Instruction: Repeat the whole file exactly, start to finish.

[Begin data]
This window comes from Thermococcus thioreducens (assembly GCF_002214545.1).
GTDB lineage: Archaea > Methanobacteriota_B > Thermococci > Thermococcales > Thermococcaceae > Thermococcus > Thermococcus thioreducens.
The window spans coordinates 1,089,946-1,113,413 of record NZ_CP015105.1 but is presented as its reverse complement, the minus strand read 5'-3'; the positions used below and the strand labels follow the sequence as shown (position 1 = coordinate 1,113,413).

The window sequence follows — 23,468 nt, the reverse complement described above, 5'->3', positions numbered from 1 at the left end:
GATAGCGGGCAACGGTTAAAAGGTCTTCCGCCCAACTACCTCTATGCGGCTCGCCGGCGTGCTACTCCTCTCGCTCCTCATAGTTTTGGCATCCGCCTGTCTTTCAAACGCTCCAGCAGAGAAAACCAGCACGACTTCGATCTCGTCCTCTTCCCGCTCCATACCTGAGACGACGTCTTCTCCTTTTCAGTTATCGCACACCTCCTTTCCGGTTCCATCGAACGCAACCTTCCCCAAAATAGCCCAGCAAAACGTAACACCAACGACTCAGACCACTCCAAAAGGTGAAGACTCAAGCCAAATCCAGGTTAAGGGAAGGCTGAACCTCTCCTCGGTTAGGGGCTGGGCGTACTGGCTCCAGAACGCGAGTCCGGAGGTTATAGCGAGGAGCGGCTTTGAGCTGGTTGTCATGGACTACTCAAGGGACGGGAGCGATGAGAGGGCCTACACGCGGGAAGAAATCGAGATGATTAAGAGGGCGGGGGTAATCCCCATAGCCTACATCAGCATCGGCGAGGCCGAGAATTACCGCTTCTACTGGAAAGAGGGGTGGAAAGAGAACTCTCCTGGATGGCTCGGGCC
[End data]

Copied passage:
This window comes from Thermococcus thioreducens (assembly GCF_002214545.1).
GTDB lineage: Archaea > Methanobacteriota_B > Thermococci > Thermococcales > Thermococcaceae > Thermococcus > Thermococcus thioreducens.
The window spans coordinates 1,089,946-1,113,413 of record NZ_CP015105.1 but is presented as its reverse complement, the minus strand read 5'-3'; the positions used below and the strand labels follow the sequence as shown (position 1 = coordinate 1,113,413).

The window sequence follows — 23,468 nt, the reverse complement described above, 5'->3', positions numbered from 1 at the left end:
GATAGCGGGCAACGGTTAAAAGGTCTTCCGCCCAACTACCTCTATGCGGCTCGCCGGCGTGCTACTCCTCTCGCTCCTCATAGTTTTGGCATCCGCCTGTCTTTCAAACGCTCCAGCAGAGAAAACCAGCACGACTTCGATCTCGTCCTCTTCCCGCTCCATACCTGAGACGACGTCTTCTCCTTTTCAGTTATCGCACACCTCCTTTCCGGTTCCATCGAACGCAACCTTCCCCAAAATAGCCCAGCAAAACGTAACACCAACGACTCAGACCACTCCAAAAGGTGAAGACTCAAGCCAAATCCAGGTTAAGGGAAGGCTGAACCTCTCCTCGGTTAGGGGCTGGGCGTACTGGCTCCAGAACGCGAGTCCGGAGGTTATAGCGAGGAGCGGCTTTGAGCTGGTTGTCATGGACTACTCAAGGGACGGGAGCGATGAGAGGGCCTACACGCGGGAAGAAATCGAGATGATTAAGAGGGCGGGGGTAATCCCCATAGCCTACATCAGCATCGGCGAGGCCGAGAATTACCGCTTCTACTGGAAAGAGGGGTGGAAAGAGAACTCTCCTGGATGGCTCGGGCC